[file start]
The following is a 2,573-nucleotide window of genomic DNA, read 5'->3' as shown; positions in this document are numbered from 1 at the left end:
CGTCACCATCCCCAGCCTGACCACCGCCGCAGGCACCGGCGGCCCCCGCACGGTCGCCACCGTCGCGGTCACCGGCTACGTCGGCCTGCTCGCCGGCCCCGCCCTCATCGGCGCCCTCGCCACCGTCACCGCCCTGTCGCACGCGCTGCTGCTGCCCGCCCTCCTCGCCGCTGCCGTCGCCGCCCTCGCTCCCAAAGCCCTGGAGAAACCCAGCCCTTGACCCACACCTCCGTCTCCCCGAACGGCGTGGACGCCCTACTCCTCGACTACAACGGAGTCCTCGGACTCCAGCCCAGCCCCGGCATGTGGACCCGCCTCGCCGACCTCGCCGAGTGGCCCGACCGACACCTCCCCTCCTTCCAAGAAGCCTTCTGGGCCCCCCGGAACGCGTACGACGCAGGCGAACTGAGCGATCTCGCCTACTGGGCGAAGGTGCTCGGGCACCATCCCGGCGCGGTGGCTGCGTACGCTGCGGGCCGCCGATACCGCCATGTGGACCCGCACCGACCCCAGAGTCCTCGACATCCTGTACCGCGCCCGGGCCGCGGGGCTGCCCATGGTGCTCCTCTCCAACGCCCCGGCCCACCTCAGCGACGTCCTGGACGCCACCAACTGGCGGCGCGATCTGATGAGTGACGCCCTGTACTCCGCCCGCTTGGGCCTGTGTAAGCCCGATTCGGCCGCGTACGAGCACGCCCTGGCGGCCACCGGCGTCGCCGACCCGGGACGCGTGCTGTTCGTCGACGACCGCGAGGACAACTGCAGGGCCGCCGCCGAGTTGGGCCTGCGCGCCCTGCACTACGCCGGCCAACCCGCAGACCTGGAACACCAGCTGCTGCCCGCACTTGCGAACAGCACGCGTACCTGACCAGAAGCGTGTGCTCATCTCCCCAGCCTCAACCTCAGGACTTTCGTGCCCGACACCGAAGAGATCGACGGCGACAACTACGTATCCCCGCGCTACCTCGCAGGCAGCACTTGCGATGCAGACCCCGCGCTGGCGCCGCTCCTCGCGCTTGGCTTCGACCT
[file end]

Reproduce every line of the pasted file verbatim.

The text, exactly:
The following is a 2,573-nucleotide window of genomic DNA, read 5'->3' as shown; positions in this document are numbered from 1 at the left end:
CGTCACCATCCCCAGCCTGACCACCGCCGCAGGCACCGGCGGCCCCCGCACGGTCGCCACCGTCGCGGTCACCGGCTACGTCGGCCTGCTCGCCGGCCCCGCCCTCATCGGCGCCCTCGCCACCGTCACCGCCCTGTCGCACGCGCTGCTGCTGCCCGCCCTCCTCGCCGCTGCCGTCGCCGCCCTCGCTCCCAAAGCCCTGGAGAAACCCAGCCCTTGACCCACACCTCCGTCTCCCCGAACGGCGTGGACGCCCTACTCCTCGACTACAACGGAGTCCTCGGACTCCAGCCCAGCCCCGGCATGTGGACCCGCCTCGCCGACCTCGCCGAGTGGCCCGACCGACACCTCCCCTCCTTCCAAGAAGCCTTCTGGGCCCCCCGGAACGCGTACGACGCAGGCGAACTGAGCGATCTCGCCTACTGGGCGAAGGTGCTCGGGCACCATCCCGGCGCGGTGGCTGCGTACGCTGCGGGCCGCCGATACCGCCATGTGGACCCGCACCGACCCCAGAGTCCTCGACATCCTGTACCGCGCCCGGGCCGCGGGGCTGCCCATGGTGCTCCTCTCCAACGCCCCGGCCCACCTCAGCGACGTCCTGGACGCCACCAACTGGCGGCGCGATCTGATGAGTGACGCCCTGTACTCCGCCCGCTTGGGCCTGTGTAAGCCCGATTCGGCCGCGTACGAGCACGCCCTGGCGGCCACCGGCGTCGCCGACCCGGGACGCGTGCTGTTCGTCGACGACCGCGAGGACAACTGCAGGGCCGCCGCCGAGTTGGGCCTGCGCGCCCTGCACTACGCCGGCCAACCCGCAGACCTGGAACACCAGCTGCTGCCCGCACTTGCGAACAGCACGCGTACCTGACCAGAAGCGTGTGCTCATCTCCCCAGCCTCAACCTCAGGACTTTCGTGCCCGACACCGAAGAGATCGACGGCGACAACTACGTATCCCCGCGCTACCTCGCAGGCAGCACTTGCGATGCAGACCCCGCGCTGGCGCCGCTCCTCGCGCTTGGCTTCGACCT